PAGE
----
Michelle Murphy is a policy analyst with Social Justice Ireland. She has postgraduate degrees in Social Policy and European Studies. Her areas of interest are poverty and income distribution, education, sustainability, basic income and social justice. Recent publications include “What Would Real Recovery Look Like: Socio-Economic Review 2013” (Social Justice Ireland, 2013), “Does the European Social Model have a Future?” (Social Justice Ireland, 2012) and “Poverty and Income Distribution” Policy Briefing (Social Justice Ireland, 2012).
Orthodox economics relegates much of value in our lives to the status of ‘market externalities’. What are the social, psychological and health effects of unemployment and increased inequality?
12:30 – 13:00 Money and the Environment
Brian Davey is an economist with an interest in how and why systems break down. He believes that a fluid situation exists now that the financial and political parts of the present system have discredited themselves.
Are there direct causal links between the money system and our current environmental crisis? The concepts of uneconomic growth, de-growth and the financialisation of nature.
13:00 – 13:45 Lunch : good nearby alternatives including the Library Bar at the hotel, Fallon & Byrne and The Rustic Stone.
13:45 – 14:25 Reforming the Monopoly, Monetary Diversity & Designer Currencies
Graham Barnes is co-organiser of the Feasta Currency Group with a special interest in Designer Currencies; Bernard Lietaer is co-author of Rethinking Money and The Future of Money and an international expert in the design and implementation of currency systems.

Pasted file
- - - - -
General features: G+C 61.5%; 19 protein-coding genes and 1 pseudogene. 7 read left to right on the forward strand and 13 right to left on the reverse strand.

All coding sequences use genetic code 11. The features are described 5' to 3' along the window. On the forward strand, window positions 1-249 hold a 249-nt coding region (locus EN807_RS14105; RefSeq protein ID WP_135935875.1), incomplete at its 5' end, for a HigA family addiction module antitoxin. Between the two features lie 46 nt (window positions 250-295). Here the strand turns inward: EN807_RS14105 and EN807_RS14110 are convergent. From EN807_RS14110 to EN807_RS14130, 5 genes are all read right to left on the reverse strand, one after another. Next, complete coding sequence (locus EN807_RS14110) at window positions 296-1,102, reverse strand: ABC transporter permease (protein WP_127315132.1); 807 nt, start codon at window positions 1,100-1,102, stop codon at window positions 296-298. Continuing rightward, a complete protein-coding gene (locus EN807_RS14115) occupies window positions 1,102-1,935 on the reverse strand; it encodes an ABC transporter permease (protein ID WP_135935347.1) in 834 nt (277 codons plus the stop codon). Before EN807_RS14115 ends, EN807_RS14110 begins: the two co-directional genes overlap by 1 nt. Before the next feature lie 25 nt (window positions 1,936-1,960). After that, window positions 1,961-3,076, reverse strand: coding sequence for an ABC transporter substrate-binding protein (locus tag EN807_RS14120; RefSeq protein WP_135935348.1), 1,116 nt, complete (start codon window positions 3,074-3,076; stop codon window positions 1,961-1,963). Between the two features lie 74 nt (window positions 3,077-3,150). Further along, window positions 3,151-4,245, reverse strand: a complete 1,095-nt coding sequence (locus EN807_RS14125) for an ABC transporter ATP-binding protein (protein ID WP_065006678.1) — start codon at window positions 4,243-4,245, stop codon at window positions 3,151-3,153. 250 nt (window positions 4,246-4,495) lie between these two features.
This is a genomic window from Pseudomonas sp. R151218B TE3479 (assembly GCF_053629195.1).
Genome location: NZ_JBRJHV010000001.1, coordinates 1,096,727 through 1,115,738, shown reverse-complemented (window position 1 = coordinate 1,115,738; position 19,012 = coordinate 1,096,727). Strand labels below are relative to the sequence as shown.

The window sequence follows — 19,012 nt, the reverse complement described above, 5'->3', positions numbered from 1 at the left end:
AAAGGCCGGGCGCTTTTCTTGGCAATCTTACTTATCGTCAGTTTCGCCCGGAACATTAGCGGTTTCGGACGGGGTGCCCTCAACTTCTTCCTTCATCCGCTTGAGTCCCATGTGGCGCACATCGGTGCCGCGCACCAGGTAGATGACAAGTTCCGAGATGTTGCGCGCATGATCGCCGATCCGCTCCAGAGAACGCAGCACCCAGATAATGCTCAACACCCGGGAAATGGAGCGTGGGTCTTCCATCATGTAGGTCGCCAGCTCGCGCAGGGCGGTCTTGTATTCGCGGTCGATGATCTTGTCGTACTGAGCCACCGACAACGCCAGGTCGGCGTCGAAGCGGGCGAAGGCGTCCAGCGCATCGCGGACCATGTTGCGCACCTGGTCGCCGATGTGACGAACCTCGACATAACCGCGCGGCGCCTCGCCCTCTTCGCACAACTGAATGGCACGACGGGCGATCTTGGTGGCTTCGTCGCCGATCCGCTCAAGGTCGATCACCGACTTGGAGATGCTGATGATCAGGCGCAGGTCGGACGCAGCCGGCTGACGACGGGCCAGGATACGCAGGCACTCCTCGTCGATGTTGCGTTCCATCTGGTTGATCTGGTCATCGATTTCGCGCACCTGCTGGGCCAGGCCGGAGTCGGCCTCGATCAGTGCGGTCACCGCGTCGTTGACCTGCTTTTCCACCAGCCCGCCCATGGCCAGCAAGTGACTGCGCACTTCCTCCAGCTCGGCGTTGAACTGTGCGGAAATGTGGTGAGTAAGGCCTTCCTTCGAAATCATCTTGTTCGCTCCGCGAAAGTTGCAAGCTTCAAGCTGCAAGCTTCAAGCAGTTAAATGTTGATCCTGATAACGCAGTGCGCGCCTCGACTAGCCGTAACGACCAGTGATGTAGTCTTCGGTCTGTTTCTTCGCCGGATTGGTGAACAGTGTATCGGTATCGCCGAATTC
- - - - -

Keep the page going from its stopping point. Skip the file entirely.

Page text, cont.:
Reforming the monetary monopoly or multiple diverse currencies? Are these approaches complementary or competitive? Money provides a means of exchange, a store of value and a unit of account. But does it have to provide all three? Q&A via skype with Bernard Lietaer.
14:25 – 14:45 The Fair Money System
Cathal Spelman has over 15 years experience in the field of nutrition, health and personal development and is now heavily involved in raising awareness of our debt-based monetary system paying particular attention to the interest drain.
The Fair Money Plan involves a public institution gradually created money without a matching debt to return the economy to business as usual.
14:45 – 15:15 The Plain Money System
Paul Ferguson has an engineering background and runs Sensible Money which educates about the banking system.
Sensible Money’s proposal for switching the euro zone to a modern variation of full reserve banking will be explained in detail. This will include an explanation of the transition towards this new system and will address some common concerns with the proposal.
15:15 – 15:45 Where Next? Open discussion of the issues raised during the day. Don’t go home with questions still on your mind!
16:00 (Latest) Close
For registration please visit http://themoneymess.eventbrite.com/
It would be an idea to host the conference in Moyross for some practical insights. Limerick is great for that sort of on the ground stuff.
For those with an interest in this area – worth studying the parameters in the following projects in more detail:
Rule number one is to get the future demand projections at least approximately right.
Rule number two is to be aware of what things cost in other countries
Rule number one is to make up absurdly optimistic demand figures, then get the government to guarantee you that level of revenue when the numbers fail to add up.
Rule number two is “You do not talk about maintainance costs.”